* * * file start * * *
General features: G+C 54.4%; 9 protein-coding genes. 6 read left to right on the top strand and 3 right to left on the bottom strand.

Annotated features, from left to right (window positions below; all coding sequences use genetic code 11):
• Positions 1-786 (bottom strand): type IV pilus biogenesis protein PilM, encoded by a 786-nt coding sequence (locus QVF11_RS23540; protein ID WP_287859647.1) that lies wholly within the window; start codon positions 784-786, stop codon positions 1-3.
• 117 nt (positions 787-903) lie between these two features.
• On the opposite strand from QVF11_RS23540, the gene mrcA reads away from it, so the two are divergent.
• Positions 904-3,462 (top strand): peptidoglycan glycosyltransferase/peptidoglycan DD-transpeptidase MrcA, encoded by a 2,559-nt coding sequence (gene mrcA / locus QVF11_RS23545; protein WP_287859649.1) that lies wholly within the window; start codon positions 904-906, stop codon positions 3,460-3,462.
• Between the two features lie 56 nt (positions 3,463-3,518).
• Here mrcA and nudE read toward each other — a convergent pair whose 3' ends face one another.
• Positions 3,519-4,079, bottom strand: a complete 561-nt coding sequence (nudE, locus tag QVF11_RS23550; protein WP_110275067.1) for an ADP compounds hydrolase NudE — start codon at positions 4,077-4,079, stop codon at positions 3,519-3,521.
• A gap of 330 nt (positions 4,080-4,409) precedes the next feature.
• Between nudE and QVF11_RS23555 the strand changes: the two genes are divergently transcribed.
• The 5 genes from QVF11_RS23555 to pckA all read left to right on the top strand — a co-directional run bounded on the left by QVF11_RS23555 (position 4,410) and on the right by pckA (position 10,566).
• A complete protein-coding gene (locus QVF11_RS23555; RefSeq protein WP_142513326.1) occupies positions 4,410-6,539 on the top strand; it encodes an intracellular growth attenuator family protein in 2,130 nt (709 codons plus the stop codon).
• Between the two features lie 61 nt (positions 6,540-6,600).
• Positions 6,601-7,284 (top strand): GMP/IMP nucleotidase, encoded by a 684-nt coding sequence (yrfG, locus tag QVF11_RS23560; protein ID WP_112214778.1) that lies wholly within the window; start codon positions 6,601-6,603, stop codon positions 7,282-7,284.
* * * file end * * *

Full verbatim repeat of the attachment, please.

General features: G+C 54.4%; 9 protein-coding genes. 6 read left to right on the top strand and 3 right to left on the bottom strand.

Annotated features, from left to right (window positions below; all coding sequences use genetic code 11):
• Positions 1-786 (bottom strand): type IV pilus biogenesis protein PilM, encoded by a 786-nt coding sequence (locus QVF11_RS23540; protein ID WP_287859647.1) that lies wholly within the window; start codon positions 784-786, stop codon positions 1-3.
• 117 nt (positions 787-903) lie between these two features.
• On the opposite strand from QVF11_RS23540, the gene mrcA reads away from it, so the two are divergent.
• Positions 904-3,462 (top strand): peptidoglycan glycosyltransferase/peptidoglycan DD-transpeptidase MrcA, encoded by a 2,559-nt coding sequence (gene mrcA / locus QVF11_RS23545; protein WP_287859649.1) that lies wholly within the window; start codon positions 904-906, stop codon positions 3,460-3,462.
• Between the two features lie 56 nt (positions 3,463-3,518).
• Here mrcA and nudE read toward each other — a convergent pair whose 3' ends face one another.
• Positions 3,519-4,079, bottom strand: a complete 561-nt coding sequence (nudE, locus tag QVF11_RS23550; protein WP_110275067.1) for an ADP compounds hydrolase NudE — start codon at positions 4,077-4,079, stop codon at positions 3,519-3,521.
• A gap of 330 nt (positions 4,080-4,409) precedes the next feature.
• Between nudE and QVF11_RS23555 the strand changes: the two genes are divergently transcribed.
• The 5 genes from QVF11_RS23555 to pckA all read left to right on the top strand — a co-directional run bounded on the left by QVF11_RS23555 (position 4,410) and on the right by pckA (position 10,566).
• A complete protein-coding gene (locus QVF11_RS23555; RefSeq protein WP_142513326.1) occupies positions 4,410-6,539 on the top strand; it encodes an intracellular growth attenuator family protein in 2,130 nt (709 codons plus the stop codon).
• Between the two features lie 61 nt (positions 6,540-6,600).
• Positions 6,601-7,284 (top strand): GMP/IMP nucleotidase, encoded by a 684-nt coding sequence (yrfG, locus tag QVF11_RS23560; protein ID WP_112214778.1) that lies wholly within the window; start codon positions 6,601-6,603, stop codon positions 7,282-7,284.